A ruling that the new pension reform law is unconstitutional as applied to judges sparked a broadside this week by Gov. Chris Christie against the authoring judge — and judges at large.

Calling Judge Linda Feinberg “self-interested” and “elitist,” Christie vowed not only to appeal but also to seek a constitutional amendment to fine-tune the existing prohibition against reducing judges salaries while in office.

Feinberg ruled last Monday, in DePascale v. State, MER-L-1893-11, that the Pension and Health Care Benefit Act, enacted in June, violates that stricture by increasing judges’ contributions to their pension and health-benefit plans, thus leaving them less disposable income.

In a statement shortly after the ruling, and at a press conference on Tuesday, Christie called it a “self-serving decision, where a judge is protecting her own pocketbook and those of her colleagues.”

“These political appointees, who are the most lavishly paid public workers, with the richest lifetime benefits, have now had one of their own rule that they are above the law and should be treated preferentially,” Christie said. “We trust that the Supreme Court will reverse this ridiculous decision and find that judges should have to pay their fair share, just like every other public employee.”

The average judge, Christie said, pays $59,000 in pension contributions and, in return, receives $2.3 million in pension benefits. Other public employees, he said, pay far more in contributions for less in benefits.

It was not so much Christie’s condemnation of the ruling as his vitriol leveled at Feinberg, and by extension all judges, that drew criticism, principally by the State Bar Association.

“Gov. Chris Christie’s comments today are yet another attempt to intimidate the courts and unduly influence the judicial process,” State Bar President Susan Feeney said in a statement Tuesday after the governor’s press conference.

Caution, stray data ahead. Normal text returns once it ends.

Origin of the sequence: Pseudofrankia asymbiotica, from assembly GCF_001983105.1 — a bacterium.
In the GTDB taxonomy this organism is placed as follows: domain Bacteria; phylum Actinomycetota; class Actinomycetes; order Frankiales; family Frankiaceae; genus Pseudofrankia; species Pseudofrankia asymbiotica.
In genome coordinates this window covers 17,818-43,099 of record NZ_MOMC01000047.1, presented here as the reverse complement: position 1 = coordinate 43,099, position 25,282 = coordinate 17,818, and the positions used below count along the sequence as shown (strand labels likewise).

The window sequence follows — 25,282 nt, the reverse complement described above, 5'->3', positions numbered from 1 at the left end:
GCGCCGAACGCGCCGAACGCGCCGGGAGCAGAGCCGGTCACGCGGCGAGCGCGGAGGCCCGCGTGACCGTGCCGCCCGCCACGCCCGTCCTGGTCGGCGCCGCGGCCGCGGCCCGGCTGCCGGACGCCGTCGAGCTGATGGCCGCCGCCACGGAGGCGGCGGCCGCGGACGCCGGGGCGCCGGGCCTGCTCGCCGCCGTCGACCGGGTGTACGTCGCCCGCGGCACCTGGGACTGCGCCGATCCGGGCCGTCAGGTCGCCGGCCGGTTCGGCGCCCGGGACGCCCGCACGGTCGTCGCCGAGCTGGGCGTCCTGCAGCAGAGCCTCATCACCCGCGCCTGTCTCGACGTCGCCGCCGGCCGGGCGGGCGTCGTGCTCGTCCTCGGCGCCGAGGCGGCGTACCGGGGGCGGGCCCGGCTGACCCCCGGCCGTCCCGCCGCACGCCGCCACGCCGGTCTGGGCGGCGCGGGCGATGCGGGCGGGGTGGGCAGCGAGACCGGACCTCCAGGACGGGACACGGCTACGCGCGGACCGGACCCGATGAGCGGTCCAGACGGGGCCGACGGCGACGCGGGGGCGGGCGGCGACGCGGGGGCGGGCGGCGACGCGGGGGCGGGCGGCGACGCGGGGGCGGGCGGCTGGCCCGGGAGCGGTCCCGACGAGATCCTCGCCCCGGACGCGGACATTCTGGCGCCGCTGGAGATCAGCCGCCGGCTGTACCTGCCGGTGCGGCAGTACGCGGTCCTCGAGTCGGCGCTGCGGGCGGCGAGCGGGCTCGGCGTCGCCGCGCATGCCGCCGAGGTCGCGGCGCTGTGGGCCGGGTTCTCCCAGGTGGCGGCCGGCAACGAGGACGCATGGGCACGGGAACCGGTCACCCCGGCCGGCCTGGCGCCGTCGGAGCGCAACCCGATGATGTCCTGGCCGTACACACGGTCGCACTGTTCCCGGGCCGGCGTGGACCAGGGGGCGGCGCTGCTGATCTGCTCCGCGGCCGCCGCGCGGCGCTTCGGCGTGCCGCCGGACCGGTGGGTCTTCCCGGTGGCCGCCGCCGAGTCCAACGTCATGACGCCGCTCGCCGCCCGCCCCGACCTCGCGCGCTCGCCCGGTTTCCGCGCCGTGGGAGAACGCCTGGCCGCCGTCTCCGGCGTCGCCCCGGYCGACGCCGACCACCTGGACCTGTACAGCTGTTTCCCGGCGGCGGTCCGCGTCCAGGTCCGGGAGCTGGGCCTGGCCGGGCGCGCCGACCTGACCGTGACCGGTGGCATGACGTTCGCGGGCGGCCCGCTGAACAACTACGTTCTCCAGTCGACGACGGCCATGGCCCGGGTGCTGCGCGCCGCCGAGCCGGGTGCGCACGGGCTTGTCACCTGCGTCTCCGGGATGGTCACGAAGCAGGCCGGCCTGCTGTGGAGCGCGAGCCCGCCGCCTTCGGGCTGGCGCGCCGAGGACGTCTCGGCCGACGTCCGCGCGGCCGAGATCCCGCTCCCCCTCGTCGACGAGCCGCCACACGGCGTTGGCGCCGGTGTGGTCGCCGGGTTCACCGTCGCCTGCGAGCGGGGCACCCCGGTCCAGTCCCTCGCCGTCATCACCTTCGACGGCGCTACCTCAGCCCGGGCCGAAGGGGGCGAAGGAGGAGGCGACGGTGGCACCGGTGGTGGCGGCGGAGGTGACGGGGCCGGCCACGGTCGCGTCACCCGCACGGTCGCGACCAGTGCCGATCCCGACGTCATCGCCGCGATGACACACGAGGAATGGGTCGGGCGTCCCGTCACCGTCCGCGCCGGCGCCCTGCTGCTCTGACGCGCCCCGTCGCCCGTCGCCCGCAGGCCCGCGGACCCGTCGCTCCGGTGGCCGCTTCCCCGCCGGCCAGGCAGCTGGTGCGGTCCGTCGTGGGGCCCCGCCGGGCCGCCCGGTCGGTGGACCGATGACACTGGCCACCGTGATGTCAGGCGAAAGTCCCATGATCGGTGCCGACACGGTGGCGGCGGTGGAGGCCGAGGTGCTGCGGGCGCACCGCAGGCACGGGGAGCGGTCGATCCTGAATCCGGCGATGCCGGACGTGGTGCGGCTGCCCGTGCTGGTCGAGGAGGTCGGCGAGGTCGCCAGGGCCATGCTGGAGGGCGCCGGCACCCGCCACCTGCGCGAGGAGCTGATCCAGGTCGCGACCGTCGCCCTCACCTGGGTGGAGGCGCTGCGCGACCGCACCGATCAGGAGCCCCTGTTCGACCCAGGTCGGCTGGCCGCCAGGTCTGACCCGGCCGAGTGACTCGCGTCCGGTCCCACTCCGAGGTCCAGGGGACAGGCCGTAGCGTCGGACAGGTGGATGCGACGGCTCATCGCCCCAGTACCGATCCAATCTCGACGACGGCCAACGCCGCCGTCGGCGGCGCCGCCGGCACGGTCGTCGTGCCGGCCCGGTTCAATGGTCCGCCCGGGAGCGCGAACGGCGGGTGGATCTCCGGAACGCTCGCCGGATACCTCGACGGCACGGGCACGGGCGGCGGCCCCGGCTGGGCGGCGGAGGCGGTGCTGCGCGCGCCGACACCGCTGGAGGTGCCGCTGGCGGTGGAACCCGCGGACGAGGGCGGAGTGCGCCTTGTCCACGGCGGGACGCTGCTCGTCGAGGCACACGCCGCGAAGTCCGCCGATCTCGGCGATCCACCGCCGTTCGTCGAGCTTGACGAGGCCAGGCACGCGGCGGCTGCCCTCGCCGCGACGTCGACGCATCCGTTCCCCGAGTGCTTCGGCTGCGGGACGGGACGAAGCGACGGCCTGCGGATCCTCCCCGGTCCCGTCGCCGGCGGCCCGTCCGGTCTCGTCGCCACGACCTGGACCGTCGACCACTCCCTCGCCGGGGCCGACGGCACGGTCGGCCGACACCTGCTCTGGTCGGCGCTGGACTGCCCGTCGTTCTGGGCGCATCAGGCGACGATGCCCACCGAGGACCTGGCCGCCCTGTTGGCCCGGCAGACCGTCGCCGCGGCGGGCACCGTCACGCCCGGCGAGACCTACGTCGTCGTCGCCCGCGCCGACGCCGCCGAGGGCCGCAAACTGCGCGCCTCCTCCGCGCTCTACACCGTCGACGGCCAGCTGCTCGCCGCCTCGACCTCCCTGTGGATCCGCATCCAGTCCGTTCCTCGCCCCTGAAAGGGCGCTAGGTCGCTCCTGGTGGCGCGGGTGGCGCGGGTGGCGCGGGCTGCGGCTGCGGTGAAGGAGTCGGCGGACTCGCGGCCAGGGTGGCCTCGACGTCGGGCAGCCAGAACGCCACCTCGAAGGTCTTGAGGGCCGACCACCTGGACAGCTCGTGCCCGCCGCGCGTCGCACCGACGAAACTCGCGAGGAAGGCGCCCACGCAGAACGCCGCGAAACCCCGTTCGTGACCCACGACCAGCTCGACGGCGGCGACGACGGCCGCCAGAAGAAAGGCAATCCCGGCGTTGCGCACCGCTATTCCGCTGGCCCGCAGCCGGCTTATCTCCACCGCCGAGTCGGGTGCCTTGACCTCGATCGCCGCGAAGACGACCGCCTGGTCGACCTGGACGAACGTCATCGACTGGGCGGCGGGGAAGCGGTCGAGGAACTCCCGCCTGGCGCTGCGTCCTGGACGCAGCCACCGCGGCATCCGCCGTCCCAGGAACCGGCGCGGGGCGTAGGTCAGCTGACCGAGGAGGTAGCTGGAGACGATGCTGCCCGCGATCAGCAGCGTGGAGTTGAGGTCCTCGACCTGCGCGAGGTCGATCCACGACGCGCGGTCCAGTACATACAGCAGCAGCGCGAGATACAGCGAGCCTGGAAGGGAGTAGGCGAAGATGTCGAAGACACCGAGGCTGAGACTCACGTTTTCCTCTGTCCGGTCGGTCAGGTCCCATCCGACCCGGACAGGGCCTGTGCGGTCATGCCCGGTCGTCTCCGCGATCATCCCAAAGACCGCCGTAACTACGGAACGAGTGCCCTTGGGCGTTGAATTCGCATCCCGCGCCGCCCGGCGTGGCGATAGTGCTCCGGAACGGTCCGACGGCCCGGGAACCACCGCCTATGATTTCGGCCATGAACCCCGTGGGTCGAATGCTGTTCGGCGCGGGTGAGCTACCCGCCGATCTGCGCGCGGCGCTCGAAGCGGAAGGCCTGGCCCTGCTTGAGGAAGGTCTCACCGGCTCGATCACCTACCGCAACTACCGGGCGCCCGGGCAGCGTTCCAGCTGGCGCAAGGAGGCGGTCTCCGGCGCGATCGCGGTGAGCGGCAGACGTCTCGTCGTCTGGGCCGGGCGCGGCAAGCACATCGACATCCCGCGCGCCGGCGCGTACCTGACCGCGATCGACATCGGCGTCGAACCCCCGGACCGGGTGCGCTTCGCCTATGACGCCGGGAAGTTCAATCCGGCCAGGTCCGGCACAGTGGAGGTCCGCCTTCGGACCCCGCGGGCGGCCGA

Feeney harkened to — but did not mention — Christie’s skirmish last year with the judiciary and legislators over his refusal to reappoint Justice John Wallace Jr. to the Supreme Court. Christie said Wallace was emblematic of what he decried as an activist Court. Wallace’s seat remains vacant, as Senate Democrats have refused to consider a replacement for the balance of what would have been his remaining term.

“The governor’s continued attack on the judiciary denigrates the separation of powers and the independence of the judiciary as a separate branch of government,” Feeney said on Tuesday.

Feeney also called Christie’s criticism of Feinberg “unwarranted and irresponsible.”

Christie took Feinberg to task for her refusal, on Oct. 5, to consolidate the DePascale case with another suit, Powell v. State, MER-L-2284-11, filed by other public sector workers challenging the law. She said DePascale’s challenge is purely constitutional, while the public sector workers also challenge the law on contractual grounds.

Christie called that action by Feinberg “elitist,” saying “her friends, the judges, the people she goes to dinners with, the people who vote on giving each other awards, the little cliquey club of 432, they are the only ones who can receive these extraordinary benefits.”